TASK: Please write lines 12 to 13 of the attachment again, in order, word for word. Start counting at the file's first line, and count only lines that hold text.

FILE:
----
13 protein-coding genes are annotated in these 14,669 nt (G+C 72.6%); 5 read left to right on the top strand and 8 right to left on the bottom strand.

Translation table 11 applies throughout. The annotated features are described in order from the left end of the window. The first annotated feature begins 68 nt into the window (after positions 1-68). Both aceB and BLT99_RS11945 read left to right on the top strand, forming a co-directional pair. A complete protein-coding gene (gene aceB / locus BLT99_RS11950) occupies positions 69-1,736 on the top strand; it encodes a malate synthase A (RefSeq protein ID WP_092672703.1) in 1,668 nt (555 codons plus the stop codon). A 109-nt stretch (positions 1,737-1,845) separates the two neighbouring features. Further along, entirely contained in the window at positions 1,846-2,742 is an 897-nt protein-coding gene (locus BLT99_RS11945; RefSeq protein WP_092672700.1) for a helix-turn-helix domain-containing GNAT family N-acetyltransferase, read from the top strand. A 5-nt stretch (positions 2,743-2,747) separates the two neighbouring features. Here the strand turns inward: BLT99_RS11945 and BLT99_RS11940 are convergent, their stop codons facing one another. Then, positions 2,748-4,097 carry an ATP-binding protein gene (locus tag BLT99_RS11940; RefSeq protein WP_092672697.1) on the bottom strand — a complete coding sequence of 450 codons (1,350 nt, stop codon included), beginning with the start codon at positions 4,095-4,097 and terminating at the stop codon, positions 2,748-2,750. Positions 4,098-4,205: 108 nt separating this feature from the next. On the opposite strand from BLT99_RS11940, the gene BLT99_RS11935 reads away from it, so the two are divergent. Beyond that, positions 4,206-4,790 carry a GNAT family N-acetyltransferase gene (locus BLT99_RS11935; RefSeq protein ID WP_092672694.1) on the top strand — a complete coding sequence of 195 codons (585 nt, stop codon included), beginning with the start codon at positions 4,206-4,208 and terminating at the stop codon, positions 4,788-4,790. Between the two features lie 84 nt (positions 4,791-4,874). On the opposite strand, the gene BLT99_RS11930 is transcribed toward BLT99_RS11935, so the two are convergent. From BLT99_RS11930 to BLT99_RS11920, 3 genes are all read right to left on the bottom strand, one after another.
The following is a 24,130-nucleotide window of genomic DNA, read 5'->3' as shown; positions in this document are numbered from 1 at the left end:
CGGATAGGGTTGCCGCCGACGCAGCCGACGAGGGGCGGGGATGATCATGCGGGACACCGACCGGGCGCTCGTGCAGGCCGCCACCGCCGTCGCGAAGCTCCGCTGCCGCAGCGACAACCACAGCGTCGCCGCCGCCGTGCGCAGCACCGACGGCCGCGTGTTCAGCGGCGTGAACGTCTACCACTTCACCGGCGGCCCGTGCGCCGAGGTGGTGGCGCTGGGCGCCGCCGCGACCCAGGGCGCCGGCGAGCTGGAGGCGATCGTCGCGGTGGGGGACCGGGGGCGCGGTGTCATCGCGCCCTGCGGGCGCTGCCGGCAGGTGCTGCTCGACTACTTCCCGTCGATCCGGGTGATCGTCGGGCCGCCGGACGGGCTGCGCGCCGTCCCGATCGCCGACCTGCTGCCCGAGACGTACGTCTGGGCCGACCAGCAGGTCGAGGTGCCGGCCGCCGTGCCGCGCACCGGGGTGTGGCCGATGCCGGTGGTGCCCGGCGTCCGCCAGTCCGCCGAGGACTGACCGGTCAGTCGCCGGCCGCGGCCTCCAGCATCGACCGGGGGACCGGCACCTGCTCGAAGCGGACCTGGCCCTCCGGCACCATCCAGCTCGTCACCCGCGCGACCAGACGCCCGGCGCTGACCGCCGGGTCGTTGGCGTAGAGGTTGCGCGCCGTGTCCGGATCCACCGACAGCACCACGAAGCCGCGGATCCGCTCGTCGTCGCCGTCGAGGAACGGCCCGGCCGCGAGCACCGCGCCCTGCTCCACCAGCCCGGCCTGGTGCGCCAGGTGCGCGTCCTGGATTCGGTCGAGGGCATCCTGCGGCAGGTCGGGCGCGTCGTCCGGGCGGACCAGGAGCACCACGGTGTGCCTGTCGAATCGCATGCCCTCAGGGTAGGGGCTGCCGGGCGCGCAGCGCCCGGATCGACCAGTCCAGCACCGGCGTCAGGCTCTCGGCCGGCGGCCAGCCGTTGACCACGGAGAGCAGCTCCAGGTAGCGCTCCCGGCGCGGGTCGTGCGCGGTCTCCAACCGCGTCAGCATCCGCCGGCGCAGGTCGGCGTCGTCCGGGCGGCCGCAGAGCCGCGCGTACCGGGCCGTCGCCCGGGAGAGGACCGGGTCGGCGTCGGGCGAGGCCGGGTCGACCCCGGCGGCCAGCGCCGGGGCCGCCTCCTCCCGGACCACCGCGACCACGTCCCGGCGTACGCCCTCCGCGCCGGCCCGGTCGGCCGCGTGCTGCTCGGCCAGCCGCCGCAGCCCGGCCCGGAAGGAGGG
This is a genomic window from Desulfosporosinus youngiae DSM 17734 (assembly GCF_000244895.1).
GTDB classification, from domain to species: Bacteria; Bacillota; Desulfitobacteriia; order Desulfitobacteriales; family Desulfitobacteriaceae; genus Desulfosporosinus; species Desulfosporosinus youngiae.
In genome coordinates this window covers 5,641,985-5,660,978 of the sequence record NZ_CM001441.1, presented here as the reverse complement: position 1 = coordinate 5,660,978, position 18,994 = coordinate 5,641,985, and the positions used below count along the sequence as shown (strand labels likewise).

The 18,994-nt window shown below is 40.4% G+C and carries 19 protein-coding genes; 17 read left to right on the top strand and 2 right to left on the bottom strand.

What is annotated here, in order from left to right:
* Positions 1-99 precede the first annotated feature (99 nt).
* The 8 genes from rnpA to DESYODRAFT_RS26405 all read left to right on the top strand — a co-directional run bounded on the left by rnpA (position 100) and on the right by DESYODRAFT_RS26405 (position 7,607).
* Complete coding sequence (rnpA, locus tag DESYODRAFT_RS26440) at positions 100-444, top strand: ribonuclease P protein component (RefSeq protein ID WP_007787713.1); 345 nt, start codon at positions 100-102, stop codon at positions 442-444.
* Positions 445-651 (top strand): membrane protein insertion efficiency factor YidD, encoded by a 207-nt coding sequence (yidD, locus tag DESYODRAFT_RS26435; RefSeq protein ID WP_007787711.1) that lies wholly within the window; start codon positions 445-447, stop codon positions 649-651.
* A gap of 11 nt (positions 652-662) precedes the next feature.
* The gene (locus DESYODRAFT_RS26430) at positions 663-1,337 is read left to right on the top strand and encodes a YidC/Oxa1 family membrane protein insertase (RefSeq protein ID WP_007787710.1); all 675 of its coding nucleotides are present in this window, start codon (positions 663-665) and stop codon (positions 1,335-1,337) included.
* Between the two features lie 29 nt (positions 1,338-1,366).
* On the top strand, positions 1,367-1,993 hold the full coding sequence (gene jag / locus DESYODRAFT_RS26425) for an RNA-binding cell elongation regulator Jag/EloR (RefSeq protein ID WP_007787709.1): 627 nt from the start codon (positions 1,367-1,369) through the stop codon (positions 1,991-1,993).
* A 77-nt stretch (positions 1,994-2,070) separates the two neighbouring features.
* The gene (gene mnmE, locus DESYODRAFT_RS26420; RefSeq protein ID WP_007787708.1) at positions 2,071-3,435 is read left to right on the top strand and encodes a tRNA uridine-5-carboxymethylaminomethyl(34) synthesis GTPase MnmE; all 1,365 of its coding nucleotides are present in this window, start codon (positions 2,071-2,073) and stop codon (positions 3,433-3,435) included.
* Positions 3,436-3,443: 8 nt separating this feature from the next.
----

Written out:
* Complete coding sequence (rnpA, locus tag DESYODRAFT_RS26440) at positions 100-444, top strand: ribonuclease P protein component (RefSeq protein ID WP_007787713.1); 345 nt, start codon at positions 100-102, stop codon at positions 442-444.
* Positions 445-651 (top strand): membrane protein insertion efficiency factor YidD, encoded by a 207-nt coding sequence (yidD, locus tag DESYODRAFT_RS26435; RefSeq protein ID WP_007787711.1) that lies wholly within the window; start codon positions 445-447, stop codon positions 649-651.